The other RFID read location in the DC/warehouse is on the shipping side. After employees pick the orders for each store, they verify the shipment. To facilitate reading 20-30 pieces of jewelry packaged together into a smaller plastic bag, Tageos designed a mat antenna.
After picking the ordered items, employees place the entire bag on top of the mat. The items are read by the Impinj reader, and crosschecked against the order to verify accuracy.
Cleor currently uses approximately one dozen Impinj reader/Tageos antenna combinations in their DC/warehouse.
Frequentiel uses the same mat antenna and Impinj reader combination to verify incoming deliveries at the stores. Because no backroom storage area exists, the only spot available to perform delivery verification is at the point-of-sale. Space restrictions necessitated a small form-factor reader, and unobtrusive antenna arrangement. Impinj’s Speedway Revolution reader satisfied the requirements for a compact, high-performance reader and the low-height Tageos mat antenna also worked well for this purpose. Because Frequentiel wrote interface software connecting the reader to Cleor’s existing ERP system from Odeis, sales staff use the same reader and antenna arrangement to complete sales transactions. (There are no privacy concerns, as Cleor associates remove and discard the RFID tags upon sale of the item.) Cleor equipped each store with one Impinj reader/Tageos mat antenna combination, using more than 50 such combinations throughout their enterprise. Here, as at the DC/warehouse, RFID has dramatically cut the time spent on stock delivery verification as well as increasing the accuracy of the inventory.
The two main goals of Cleor’s inventory taking process are to verify stock levels, and to identify the location of the stock. For this task, Frequentiel decided to use a handheld reader, selecting the Psion Teklogix mobile reader specifically because of its ability to support an external antenna. The desire to individually identify each piece of jewelry necessitated restricting the read range of the antenna to no greater than 5 cm. Tageos designed a short-range paddle antenna to use with the handheld reader for this purpose, and Frequentiel wrote custom software for the operation.
To take inventory, store associates no longer have to move any of the merchandise. Instead, they hold the antenna paddle over the items in the display case. As each item is read, the handheld displays a picture to help the clerk verify the read. If any issue arises, software on the handheld helps the clerk resolve the problem. The return on investment for inventory control has been substantial. A process that used to consume four days of a sales clerk’s time, now requires only four hours. In addition to the increase in inventory efficiency, Cleor has observed reduced out-of-stocks, an overall reduction in stock levels with the greater inventory accuracy, and a definite increase in sales.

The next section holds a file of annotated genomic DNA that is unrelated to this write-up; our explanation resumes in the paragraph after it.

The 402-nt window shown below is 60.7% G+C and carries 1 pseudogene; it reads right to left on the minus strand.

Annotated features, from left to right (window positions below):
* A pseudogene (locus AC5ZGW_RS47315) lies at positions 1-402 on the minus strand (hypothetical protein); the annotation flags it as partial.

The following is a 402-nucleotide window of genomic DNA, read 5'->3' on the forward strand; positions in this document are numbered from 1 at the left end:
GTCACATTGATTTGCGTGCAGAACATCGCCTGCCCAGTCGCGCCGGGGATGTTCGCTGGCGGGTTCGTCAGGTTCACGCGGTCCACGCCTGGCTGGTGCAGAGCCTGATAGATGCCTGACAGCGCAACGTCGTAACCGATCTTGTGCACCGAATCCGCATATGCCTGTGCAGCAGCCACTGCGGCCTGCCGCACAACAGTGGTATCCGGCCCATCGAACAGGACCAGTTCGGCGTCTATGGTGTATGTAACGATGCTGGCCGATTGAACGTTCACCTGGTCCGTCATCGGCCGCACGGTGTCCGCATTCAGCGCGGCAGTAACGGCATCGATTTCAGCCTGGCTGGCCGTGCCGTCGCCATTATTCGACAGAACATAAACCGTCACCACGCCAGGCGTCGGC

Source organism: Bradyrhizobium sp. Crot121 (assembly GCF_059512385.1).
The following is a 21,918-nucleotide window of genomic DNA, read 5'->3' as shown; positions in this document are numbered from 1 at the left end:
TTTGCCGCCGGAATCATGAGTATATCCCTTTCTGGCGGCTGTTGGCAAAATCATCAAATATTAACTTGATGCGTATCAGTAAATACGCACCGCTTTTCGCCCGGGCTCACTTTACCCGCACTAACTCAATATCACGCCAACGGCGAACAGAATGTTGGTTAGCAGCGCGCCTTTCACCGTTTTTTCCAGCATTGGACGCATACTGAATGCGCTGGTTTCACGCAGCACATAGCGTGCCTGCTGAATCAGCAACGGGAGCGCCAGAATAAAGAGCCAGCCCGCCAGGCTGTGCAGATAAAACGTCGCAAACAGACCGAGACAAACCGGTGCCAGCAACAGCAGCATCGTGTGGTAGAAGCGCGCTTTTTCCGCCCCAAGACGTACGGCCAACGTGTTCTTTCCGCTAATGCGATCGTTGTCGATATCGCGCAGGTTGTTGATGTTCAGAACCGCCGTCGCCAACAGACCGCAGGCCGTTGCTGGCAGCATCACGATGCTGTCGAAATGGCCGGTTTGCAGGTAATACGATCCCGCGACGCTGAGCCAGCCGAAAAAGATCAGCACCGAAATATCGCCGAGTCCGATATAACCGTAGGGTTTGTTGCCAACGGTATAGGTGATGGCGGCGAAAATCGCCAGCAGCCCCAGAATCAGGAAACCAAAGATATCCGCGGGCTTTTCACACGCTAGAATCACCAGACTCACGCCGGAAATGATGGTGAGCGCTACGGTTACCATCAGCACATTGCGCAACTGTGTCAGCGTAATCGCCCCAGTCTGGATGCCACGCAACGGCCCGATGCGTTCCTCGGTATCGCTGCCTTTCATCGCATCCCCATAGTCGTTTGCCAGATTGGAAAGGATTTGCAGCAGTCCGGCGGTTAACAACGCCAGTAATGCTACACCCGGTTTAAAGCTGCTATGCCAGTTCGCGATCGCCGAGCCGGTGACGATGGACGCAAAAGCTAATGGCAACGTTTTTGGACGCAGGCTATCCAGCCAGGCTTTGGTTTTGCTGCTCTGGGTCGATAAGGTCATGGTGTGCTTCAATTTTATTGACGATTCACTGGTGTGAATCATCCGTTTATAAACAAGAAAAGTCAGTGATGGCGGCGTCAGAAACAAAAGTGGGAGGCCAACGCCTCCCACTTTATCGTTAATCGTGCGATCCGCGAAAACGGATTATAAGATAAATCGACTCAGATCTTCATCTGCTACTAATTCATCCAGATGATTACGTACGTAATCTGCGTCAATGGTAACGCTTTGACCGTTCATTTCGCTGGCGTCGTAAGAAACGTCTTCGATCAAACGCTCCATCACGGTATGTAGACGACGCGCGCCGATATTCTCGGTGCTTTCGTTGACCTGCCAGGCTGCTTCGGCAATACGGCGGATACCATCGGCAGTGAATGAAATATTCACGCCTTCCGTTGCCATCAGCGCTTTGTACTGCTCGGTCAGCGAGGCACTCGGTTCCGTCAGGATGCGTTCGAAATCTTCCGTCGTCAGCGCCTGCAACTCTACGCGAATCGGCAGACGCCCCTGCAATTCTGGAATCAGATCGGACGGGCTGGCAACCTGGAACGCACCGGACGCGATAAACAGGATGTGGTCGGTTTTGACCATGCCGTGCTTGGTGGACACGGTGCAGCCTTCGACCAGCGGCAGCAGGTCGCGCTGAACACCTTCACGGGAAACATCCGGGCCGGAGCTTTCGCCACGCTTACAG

Freqentiel worked with Toshiba printer-encoders to create the RFID-enabled barcode tags. The encoders provision each tag with a unique identifier. Such item-level serialization is not possible with barcodes. The Cleor DC/warehouse uses about one-half dozen printers for label creation. And as suppliers begin to ship stock tagged at the source, the suppliers also are beginning to use the same printer-encoders.
The Cleor project—an exceptionally swift development–took only eight months from tag selection to deployment in the first ten stores. Tageos developed the application-specific antennas, while Frequentiel performed the hardware integration and software development. Frequentiel developed the handheld reader application from the ground up, wrote the interface between the handheld reader and the Impinj reader application, and worked in partnership with Odeis to develop the interface with Cleor’s existing ERP system.
Because the Impinj reader was so easy to deploy (just plug in and go) as was the handheld reader, training by Frequentiel of Cleor employees was minimal. After training two Cleor employees, those employees then trained others.
Cleor has been very pleased with the results of their decision to move to RFID, and plans more RFID innovation.
Cleor, an innovative jewelry chain based in France, began in 1997 with just one store. By anticipating trends, offering good value, and marketing jewelry as must-have fashion accessories, Cleor quickly attracted clientele. Today, Cleor has over 50 stores located primarily in Paris, northern France, and western France. With a launch rate of approximately ten new stores per year, Cleor anticipates growing to over 60 stores by the end of 2011, as it expands into southern France.Back to Case studies